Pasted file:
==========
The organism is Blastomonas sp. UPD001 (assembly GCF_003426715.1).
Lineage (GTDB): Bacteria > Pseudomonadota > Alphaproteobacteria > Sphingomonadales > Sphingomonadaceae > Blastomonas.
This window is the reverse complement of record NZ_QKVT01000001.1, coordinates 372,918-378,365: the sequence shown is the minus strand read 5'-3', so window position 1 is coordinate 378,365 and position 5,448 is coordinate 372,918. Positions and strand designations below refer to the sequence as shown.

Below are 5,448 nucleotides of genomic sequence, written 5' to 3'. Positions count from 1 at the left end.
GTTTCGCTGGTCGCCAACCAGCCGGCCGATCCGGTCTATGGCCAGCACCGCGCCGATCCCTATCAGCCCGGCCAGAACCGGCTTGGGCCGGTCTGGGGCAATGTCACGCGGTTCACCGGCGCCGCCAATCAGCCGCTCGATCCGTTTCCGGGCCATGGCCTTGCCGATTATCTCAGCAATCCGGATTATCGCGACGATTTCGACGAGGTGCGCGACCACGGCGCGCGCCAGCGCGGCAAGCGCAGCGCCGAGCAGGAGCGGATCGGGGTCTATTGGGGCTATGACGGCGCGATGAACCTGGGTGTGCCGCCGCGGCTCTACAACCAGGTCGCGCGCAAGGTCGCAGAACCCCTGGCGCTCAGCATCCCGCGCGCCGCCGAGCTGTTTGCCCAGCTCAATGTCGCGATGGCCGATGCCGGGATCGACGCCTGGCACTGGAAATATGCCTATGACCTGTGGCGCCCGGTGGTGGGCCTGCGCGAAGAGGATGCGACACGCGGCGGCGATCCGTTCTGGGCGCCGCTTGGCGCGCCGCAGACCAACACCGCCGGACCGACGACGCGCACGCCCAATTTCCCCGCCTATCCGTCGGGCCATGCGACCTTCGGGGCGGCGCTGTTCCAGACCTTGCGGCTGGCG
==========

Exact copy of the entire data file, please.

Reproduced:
The organism is Blastomonas sp. UPD001 (assembly GCF_003426715.1).
Lineage (GTDB): Bacteria > Pseudomonadota > Alphaproteobacteria > Sphingomonadales > Sphingomonadaceae > Blastomonas.
This window is the reverse complement of record NZ_QKVT01000001.1, coordinates 372,918-378,365: the sequence shown is the minus strand read 5'-3', so window position 1 is coordinate 378,365 and position 5,448 is coordinate 372,918. Positions and strand designations below refer to the sequence as shown.

Below are 5,448 nucleotides of genomic sequence, written 5' to 3'. Positions count from 1 at the left end.
GTTTCGCTGGTCGCCAACCAGCCGGCCGATCCGGTCTATGGCCAGCACCGCGCCGATCCCTATCAGCCCGGCCAGAACCGGCTTGGGCCGGTCTGGGGCAATGTCACGCGGTTCACCGGCGCCGCCAATCAGCCGCTCGATCCGTTTCCGGGCCATGGCCTTGCCGATTATCTCAGCAATCCGGATTATCGCGACGATTTCGACGAGGTGCGCGACCACGGCGCGCGCCAGCGCGGCAAGCGCAGCGCCGAGCAGGAGCGGATCGGGGTCTATTGGGGCTATGACGGCGCGATGAACCTGGGTGTGCCGCCGCGGCTCTACAACCAGGTCGCGCGCAAGGTCGCAGAACCCCTGGCGCTCAGCATCCCGCGCGCCGCCGAGCTGTTTGCCCAGCTCAATGTCGCGATGGCCGATGCCGGGATCGACGCCTGGCACTGGAAATATGCCTATGACCTGTGGCGCCCGGTGGTGGGCCTGCGCGAAGAGGATGCGACACGCGGCGGCGATCCGTTCTGGGCGCCGCTTGGCGCGCCGCAGACCAACACCGCCGGACCGACGACGCGCACGCCCAATTTCCCCGCCTATCCGTCGGGCCATGCGACCTTCGGGGCGGCGCTGTTCCAGACCTTGCGGCTGGCG